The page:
This book describes the modern theory of general state space Markov chains, and the application of that theory to operations research, time series analysis, and systems and control theory. It is intended as an advanced graduate text in any of these areas, as well as being a research monograph incorporating a new and thorough treatment of the stability of general Markov chains.
There are several key themes in this book which interweave to a surprising extent in both the mathematics and its implementation. There is the use of the splitting technique, which provides an approach to general state space chains through regeneration methods; the systematic use of "Foster-Lyapunov" drift criteria, both in improving the theory and in enabling the classification of individual chains; the delineation of appropriate continuity conditions to link the general theory with the properties of chains on, in particular, Euclidean space; and the development of control model approaches, enabling analysis of models from their deterministic counterparts.
The applications cover storage systems, including some networks models as well as more traditional GI/G/1 queues and dam models; vector ARMA models including those with random coefficients and bilinear models; and both linear and non-linear state space systems with and without controls. To enhance accessibility, each chapter begins with a development of countable state space chains if appropriate. The general state space theory is then developed in close analogy, and where possible the theory is then specialized to chains on a topological state space, such as Euclidean space, so that the special structure of such spaces can be explored.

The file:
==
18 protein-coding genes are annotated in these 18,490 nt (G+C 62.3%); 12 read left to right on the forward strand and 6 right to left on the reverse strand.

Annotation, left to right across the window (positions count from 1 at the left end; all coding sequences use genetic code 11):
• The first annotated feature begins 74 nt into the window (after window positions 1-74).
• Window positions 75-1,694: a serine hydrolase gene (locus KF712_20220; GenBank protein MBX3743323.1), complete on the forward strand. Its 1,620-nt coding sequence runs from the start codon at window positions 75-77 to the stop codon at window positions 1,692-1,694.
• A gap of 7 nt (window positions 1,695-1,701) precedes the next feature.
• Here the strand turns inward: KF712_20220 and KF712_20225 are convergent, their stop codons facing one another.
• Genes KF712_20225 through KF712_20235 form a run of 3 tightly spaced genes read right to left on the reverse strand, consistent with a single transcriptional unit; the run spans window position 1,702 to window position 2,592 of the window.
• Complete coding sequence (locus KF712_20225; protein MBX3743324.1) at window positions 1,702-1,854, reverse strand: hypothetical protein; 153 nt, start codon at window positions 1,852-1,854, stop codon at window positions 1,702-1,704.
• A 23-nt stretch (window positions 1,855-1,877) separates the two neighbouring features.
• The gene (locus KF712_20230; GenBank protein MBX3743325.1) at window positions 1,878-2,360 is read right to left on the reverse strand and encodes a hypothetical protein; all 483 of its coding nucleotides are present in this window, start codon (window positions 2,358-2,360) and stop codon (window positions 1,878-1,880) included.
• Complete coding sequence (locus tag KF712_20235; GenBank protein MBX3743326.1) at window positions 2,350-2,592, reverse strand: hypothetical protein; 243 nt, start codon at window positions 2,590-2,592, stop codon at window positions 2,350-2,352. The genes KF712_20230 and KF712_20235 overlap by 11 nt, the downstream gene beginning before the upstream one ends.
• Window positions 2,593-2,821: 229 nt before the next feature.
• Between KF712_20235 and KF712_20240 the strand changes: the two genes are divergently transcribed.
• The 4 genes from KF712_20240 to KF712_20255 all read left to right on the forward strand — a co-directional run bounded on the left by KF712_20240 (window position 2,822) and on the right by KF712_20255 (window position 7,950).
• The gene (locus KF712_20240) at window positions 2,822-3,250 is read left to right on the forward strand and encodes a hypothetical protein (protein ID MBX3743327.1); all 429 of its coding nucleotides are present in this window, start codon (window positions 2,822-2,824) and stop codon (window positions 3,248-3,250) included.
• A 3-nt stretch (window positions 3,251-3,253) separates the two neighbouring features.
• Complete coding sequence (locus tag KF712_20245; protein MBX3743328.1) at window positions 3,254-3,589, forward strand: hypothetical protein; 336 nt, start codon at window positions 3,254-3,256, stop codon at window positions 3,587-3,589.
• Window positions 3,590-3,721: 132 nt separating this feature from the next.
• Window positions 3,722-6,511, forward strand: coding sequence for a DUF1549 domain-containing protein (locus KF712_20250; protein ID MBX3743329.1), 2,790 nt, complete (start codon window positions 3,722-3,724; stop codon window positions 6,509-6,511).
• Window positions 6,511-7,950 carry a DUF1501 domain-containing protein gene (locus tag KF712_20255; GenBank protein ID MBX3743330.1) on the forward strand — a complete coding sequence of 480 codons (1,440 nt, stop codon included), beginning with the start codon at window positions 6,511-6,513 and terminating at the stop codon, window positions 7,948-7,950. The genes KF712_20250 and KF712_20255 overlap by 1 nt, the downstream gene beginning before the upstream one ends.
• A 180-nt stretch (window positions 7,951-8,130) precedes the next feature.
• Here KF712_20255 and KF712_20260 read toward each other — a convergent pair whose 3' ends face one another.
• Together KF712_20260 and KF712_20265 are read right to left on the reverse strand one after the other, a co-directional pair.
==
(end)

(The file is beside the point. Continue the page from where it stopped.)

The book is divided into three parts. Chains which are psi-irreducible are the focus of this book, and it is in Part I that this class of chains is initially developed. Numerous applications are described, and the foundations and basic definitions are developed directly, and illustrated through these applications. In the second part a description of the possible stable regimes for a Markov chain are described. The dichotomies which exist between transience and recurrence are developed here, and positive recurrence is described for general state space chains. Drift criteria are introduced to enable practical verification of the various forms of stability for specific models. In Part III existing and new ergodic theory is presented, and here the drift criterion approach makes its full impact. Total variation norm limit theorems, laws of large numbers, and functional central limit theorems are obtained through the combined use of drift criteria and splitting techniques.
Many of the theoretical results appear here for the first time, and much of the theory and the models which are used to illustrate the theory, and to provide extensions of the theory in special cases, have not previously been brought together in book form. This book thus provides a readable account of the development over the last two decades of a fundamental and applicable area of stochastic processes, and as such will be of value not only in probability theory but in the many disciplines where these models form the basis of analysis.
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